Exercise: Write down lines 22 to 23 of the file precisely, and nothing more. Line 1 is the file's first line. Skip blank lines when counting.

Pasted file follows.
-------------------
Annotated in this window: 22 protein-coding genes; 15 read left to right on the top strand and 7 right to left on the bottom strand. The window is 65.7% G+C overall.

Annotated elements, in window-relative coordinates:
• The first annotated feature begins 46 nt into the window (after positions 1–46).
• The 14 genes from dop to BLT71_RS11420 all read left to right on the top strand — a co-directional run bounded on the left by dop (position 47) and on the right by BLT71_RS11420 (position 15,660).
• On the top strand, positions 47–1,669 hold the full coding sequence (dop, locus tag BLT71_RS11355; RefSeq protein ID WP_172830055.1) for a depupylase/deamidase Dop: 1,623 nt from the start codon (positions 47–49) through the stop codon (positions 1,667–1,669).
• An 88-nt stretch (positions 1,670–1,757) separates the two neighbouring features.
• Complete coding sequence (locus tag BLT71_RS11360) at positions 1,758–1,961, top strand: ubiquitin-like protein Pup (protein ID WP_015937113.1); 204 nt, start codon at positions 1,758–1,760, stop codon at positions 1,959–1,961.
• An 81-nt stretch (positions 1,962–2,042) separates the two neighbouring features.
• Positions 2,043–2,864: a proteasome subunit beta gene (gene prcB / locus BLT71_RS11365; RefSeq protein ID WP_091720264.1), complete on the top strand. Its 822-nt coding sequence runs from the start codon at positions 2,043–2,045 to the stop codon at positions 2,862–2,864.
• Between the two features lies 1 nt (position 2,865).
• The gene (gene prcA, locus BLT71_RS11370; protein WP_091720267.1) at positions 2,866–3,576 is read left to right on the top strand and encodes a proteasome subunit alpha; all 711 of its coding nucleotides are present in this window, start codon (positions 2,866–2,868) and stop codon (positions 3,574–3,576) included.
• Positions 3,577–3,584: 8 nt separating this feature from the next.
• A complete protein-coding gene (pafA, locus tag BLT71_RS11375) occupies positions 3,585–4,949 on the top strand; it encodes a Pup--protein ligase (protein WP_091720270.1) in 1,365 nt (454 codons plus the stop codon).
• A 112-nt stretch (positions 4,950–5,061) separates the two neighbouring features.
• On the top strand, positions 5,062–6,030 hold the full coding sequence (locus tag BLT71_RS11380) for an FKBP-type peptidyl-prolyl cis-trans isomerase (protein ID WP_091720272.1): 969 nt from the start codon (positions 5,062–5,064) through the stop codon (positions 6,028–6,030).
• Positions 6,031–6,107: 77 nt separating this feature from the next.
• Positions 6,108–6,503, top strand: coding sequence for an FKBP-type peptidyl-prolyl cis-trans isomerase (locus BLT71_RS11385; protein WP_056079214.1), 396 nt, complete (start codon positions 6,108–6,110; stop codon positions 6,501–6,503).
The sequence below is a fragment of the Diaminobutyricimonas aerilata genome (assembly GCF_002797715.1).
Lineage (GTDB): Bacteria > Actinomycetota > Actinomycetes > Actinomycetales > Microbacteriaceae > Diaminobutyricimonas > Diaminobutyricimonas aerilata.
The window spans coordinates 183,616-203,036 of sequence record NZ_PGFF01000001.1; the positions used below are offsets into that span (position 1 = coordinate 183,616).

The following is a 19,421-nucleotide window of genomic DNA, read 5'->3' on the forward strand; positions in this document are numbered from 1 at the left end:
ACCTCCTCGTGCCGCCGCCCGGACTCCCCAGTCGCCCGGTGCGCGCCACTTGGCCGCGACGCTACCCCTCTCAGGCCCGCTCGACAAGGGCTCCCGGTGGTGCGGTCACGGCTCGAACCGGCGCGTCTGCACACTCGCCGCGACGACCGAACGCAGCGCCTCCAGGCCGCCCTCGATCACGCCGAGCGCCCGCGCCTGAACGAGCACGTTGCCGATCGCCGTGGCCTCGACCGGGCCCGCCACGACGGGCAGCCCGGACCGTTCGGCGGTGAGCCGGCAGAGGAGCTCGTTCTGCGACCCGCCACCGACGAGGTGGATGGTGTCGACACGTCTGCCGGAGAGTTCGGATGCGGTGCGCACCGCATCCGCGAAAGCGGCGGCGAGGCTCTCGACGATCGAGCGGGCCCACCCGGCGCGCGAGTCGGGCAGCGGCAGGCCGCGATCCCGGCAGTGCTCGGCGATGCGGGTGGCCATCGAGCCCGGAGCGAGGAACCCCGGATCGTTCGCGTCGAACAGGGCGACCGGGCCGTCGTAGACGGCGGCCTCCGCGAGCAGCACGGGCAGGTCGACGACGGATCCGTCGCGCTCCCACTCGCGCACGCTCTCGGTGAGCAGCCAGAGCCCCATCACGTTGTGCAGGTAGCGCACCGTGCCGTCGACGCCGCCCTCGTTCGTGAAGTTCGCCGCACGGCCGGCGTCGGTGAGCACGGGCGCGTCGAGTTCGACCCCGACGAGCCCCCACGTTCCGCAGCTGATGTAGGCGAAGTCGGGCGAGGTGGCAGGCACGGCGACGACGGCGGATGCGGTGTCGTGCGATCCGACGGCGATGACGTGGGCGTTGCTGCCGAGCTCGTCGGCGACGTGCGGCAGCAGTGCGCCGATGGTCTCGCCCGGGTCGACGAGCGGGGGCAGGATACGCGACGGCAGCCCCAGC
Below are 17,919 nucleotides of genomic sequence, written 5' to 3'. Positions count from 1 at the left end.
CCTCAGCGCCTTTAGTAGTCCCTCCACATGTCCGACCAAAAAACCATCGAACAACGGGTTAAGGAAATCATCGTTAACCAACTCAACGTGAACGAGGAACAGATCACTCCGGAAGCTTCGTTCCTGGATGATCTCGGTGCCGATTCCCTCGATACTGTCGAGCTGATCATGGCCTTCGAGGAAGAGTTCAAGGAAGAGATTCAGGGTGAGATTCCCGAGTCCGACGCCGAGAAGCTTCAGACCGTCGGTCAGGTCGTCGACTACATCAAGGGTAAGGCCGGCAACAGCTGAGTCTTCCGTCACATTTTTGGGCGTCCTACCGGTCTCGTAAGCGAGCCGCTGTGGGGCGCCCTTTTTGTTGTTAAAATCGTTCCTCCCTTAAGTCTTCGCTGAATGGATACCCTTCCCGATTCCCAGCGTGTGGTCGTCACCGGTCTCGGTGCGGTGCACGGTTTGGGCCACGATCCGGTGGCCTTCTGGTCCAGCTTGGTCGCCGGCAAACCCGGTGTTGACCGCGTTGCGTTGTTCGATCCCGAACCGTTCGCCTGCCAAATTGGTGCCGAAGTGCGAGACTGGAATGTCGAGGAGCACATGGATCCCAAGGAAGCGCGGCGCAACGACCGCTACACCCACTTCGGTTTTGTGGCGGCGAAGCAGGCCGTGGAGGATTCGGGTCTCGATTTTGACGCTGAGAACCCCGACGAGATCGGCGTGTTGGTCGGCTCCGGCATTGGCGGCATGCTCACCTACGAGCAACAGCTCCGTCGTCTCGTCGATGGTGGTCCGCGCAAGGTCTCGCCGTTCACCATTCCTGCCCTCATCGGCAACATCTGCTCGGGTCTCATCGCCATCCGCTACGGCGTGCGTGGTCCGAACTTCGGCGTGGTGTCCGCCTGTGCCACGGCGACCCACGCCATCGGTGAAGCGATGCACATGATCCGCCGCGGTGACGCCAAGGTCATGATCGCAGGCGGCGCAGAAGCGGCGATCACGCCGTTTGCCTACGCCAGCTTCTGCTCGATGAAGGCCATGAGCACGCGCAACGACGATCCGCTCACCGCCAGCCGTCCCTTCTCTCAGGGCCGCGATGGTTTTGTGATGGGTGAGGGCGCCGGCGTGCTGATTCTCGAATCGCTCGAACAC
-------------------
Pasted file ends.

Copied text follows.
ACCTCCTCGTGCCGCCGCCCGGACTCCCCAGTCGCCCGGTGCGCGCCACTTGGCCGCGACGCTACCCCTCTCAGGCCCGCTCGACAAGGGCTCCCGGTGGTGCGGTCACGGCTCGAACCGGCGCGTCTGCACACTCGCCGCGACGACCGAACGCAGCGCCTCCAGGCCGCCCTCGATCACGCCGAGCGCCCGCGCCTGAACGAGCACGTTGCCGATCGCCGTGGCCTCGACCGGGCCCGCCACGACGGGCAGCCCGGACCGTTCGGCGGTGAGCCGGCAGAGGAGCTCGTTCTGCGACCCGCCACCGACGAGGTGGATGGTGTCGACACGTCTGCCGGAGAGTTCGGATGCGGTGCGCACCGCATCCGCGAAAGCGGCGGCGAGGCTCTCGACGATCGAGCGGGCCCACCCGGCGCGCGAGTCGGGCAGCGGCAGGCCGCGATCCCGGCAGTGCTCGGCGATGCGGGTGGCCATCGAGCCCGGAGCGAGGAACCCCGGATCGTTCGCGTCGAACAGGGCGACCGGGCCGTCGTAGACGGCGGCCTCCGCGAGCAGCACGGGCAGGTCGACGACGGATCCGTCGCGCTCCCACTCGCGCACGCTCTCGGTGAGCAGCCAGAGCCCCATCACGTTGTGCAGGTAGCGCACCGTGCCGTCGACGCCGCCCTCGTTCGTGAAGTTCGCCGCACGGCCGGCGTCGGTGAGCACGGGCGCGTCGAGTTCGACCCCGACGAGCCCCCACGTTCCGCAGCTGATGTAGGCGAAGTCGGGCGAGGTGGCAGGCACGGCGACGACGGCGGATGCGGTGTCGTGCGATCCGACGGCGATGACGTGGGCGTTGCTGCCGAGCTCGTCGGCGACGTGCGGCAGCAGTGCGCCGATGGTCTCGCCCGGGTCGACGAGCGGGGGCAGGATACGCGACGGCAGCCCCAGC
Below are 17,919 nucleotides of genomic sequence, written 5' to 3'. Positions count from 1 at the left end.